Fostering new families: a change in family dynamics
Story, photos and video by Anna N. Saab
Red, wispy pigtails bounced from the head of Michelle Peters' granddaughter as she raced through the yard. It was a sunny Wednesday morning in May in Harrison County, where Peters lives with her two grandchildren.
“When I first got the news that I was a grandmother I was excited—thrilled. Then, when I got the news I had to take care of her, it was very stressful,” Peters said.
Twenty-five years ago, Peters became a mother for the first time. Now, Peters has become a full-time caregiver all over again, among thousands of grandparents in West Virginia who have stepped in to raise children orphaned or abandoned by parents who struggle with addiction.
Data from Kids Count, a project by the Annie E. Casey Foundation, found that
as of 2017,
six percent of West Virginia’s children were being raised away
from their parents—often with grandparents.
“About 50,000 children in West Virginia were being raised by grandparents and that was an estimate,” said Bonnie Dunn, co-director of Healthy Grandfamilies at West Virginia State University.
Healthy Grandfamilies was founded in 2016 after Dunn and her colleague, Dr. Brenda Wamsley, applied for a grant. Dunn said about 85 percent of grandparents involved in her program have been affected by the opioid epidemic.Bonnie Dunn of Healthy Grandfamilies points to the variety of grandparent nicknames displayed on a poster. Grandparents signed their names in place of leaves on the tree.
“I had a grandfather who stayed in [the] NICU for several weeks. Grandpa was 70. He had to go back to work. He and his wife ended up with two children,” Dunn said.
Grandparents aren’t the only ones who have taken in displaced children. Aunts, uncles, teachers and close family friends have also stepped in.
Officials say that kinship care is the preferred placement option when Child Protective Services gets involved and children enter the foster care system. As of May , there were 3,397 children in kinship care, according to the West Virginia Department of Health and Human Resources.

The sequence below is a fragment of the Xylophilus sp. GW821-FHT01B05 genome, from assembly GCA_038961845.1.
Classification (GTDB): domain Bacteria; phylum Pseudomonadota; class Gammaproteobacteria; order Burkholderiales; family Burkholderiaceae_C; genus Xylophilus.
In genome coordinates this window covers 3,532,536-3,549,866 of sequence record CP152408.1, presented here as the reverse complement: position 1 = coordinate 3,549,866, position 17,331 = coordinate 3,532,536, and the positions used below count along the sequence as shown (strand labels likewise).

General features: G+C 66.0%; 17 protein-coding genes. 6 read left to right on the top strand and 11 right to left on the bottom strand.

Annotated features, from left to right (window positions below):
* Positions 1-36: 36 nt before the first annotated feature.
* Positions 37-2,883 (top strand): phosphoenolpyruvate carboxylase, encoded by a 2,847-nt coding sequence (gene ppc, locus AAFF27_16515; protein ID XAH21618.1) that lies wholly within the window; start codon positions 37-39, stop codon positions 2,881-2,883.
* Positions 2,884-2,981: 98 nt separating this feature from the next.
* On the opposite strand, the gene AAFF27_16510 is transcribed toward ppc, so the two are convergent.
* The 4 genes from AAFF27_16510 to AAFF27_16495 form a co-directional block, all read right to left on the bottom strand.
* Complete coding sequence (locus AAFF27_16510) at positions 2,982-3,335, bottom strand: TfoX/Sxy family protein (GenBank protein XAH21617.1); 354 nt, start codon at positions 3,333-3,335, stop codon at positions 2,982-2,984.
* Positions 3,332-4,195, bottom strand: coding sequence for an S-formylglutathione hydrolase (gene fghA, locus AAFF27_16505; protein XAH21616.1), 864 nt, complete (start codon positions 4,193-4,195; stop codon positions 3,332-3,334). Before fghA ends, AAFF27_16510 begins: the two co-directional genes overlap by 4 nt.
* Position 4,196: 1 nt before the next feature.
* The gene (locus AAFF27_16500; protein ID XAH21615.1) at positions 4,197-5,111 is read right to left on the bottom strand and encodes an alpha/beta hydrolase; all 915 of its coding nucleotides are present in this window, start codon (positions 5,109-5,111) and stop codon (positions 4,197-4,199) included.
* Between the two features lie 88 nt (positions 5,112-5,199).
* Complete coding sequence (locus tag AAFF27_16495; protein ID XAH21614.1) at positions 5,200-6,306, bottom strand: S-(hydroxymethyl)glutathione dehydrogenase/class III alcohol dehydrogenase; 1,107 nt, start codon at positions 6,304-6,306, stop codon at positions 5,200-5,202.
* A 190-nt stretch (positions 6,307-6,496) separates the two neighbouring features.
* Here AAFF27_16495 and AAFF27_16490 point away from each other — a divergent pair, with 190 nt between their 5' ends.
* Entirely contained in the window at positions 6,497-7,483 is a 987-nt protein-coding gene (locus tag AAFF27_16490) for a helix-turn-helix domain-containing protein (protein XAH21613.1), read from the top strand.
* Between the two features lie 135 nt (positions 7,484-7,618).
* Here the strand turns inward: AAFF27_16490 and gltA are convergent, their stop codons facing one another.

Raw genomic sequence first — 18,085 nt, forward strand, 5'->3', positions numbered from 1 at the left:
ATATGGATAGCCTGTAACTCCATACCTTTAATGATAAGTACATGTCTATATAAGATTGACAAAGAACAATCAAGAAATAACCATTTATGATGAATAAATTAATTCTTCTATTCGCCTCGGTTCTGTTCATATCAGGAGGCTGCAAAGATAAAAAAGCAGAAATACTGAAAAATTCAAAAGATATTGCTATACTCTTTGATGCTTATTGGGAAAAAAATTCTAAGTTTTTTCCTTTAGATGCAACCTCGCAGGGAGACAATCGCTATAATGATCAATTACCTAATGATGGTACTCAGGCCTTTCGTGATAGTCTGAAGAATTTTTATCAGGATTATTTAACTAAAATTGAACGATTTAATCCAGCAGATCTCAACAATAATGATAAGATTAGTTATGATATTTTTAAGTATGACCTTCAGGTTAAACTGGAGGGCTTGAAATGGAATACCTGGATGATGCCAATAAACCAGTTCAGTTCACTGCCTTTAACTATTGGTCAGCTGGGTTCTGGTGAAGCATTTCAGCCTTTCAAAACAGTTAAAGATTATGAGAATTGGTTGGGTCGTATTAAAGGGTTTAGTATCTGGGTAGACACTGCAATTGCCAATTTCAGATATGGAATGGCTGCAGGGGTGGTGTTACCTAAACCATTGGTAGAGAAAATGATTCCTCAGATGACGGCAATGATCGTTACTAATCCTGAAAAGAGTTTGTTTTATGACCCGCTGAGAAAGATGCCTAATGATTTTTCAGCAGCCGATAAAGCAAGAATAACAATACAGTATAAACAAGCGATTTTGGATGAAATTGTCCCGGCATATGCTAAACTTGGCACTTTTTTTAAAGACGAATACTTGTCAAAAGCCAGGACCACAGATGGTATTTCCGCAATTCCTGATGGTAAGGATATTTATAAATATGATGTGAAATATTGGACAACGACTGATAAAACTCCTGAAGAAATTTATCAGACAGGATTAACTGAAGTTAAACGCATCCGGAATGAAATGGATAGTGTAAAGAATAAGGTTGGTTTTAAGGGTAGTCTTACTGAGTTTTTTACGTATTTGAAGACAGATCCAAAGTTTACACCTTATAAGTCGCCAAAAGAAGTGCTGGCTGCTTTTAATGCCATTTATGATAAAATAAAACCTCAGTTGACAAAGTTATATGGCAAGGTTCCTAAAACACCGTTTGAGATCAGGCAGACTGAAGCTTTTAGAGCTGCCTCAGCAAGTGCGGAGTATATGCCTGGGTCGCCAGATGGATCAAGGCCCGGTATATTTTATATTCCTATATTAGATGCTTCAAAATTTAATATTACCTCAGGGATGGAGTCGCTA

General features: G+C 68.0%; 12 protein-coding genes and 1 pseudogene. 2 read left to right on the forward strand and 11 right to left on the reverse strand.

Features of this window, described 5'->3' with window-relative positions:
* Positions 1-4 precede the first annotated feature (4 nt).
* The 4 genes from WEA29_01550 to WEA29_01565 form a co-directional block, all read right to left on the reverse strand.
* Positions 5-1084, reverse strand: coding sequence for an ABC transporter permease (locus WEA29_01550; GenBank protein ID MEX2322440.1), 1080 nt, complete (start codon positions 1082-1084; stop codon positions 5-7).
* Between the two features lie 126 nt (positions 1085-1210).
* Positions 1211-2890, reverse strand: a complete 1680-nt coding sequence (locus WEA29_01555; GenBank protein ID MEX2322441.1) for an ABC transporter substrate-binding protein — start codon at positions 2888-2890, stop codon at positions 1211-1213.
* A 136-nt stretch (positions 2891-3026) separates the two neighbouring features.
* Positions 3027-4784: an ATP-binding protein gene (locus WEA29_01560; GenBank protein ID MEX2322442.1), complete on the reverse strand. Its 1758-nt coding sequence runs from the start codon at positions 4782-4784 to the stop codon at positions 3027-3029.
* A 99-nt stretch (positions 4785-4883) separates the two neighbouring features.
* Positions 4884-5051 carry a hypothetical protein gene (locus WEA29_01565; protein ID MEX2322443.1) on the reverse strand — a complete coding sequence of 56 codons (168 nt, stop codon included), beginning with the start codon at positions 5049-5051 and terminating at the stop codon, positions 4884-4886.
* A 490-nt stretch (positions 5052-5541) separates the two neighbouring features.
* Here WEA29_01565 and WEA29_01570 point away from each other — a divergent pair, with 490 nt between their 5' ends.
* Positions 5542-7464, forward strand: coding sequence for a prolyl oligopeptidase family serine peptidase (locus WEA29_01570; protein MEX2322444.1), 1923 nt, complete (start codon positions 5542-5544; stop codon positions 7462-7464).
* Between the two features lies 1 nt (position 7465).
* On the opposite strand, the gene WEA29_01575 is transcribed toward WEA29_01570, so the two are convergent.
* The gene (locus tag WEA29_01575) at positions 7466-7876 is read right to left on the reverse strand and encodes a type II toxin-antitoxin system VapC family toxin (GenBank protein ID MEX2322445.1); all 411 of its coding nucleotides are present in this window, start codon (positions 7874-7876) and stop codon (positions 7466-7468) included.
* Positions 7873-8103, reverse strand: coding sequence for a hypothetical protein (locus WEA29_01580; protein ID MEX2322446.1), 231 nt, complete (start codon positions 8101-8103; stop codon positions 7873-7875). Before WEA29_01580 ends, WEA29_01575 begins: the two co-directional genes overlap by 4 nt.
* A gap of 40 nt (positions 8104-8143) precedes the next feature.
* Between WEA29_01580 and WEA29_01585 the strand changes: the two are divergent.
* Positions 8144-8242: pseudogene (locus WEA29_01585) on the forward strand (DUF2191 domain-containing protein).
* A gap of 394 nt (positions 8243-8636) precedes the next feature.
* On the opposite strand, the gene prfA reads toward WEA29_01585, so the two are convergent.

Regina Brumfield, of Huntington, said she called on family when she knew she couldn't care for her children any longer. Though she was fighting a battle with addiction, she didn't want to send her children away to strangers.
“I couldn't take care of myself, so I actually, I contacted my daughter's aunt who eventually ended up getting her before CPS was even involved,” Brumfield said.Michelle Peters lifts Khloe up to the top of the pool in their backyard so the two can test the water temperature. Peters has full custody of her granddaughter.
Experts say it’s not uncommon for grandparents to have to go back to work in order to make enough money to afford to pay for taking care of their grandchildren.
Counties around the state are forming coalitions to tackle the lack of resources. Healthy Grandfamilies’ model of training has been replicated in counties around the state, and the Dunn is working to expand the program to all 55 counties by the end of 2019.
Caregivers from the surrounding community attend a Healthy Grandfamilies training in Terra Alta.
Dunn said that many grandparents don’t reach out for help from the state because they’re afraid that their grandchildren will be taken from them.
"If you become a diabetic, there is the Diabetes Association. You've got a child that has autism? You can go to that organization," Dunn said. "The list goes on, but there is no place for a grandparent who has suddenly found themselves raising grandchildren."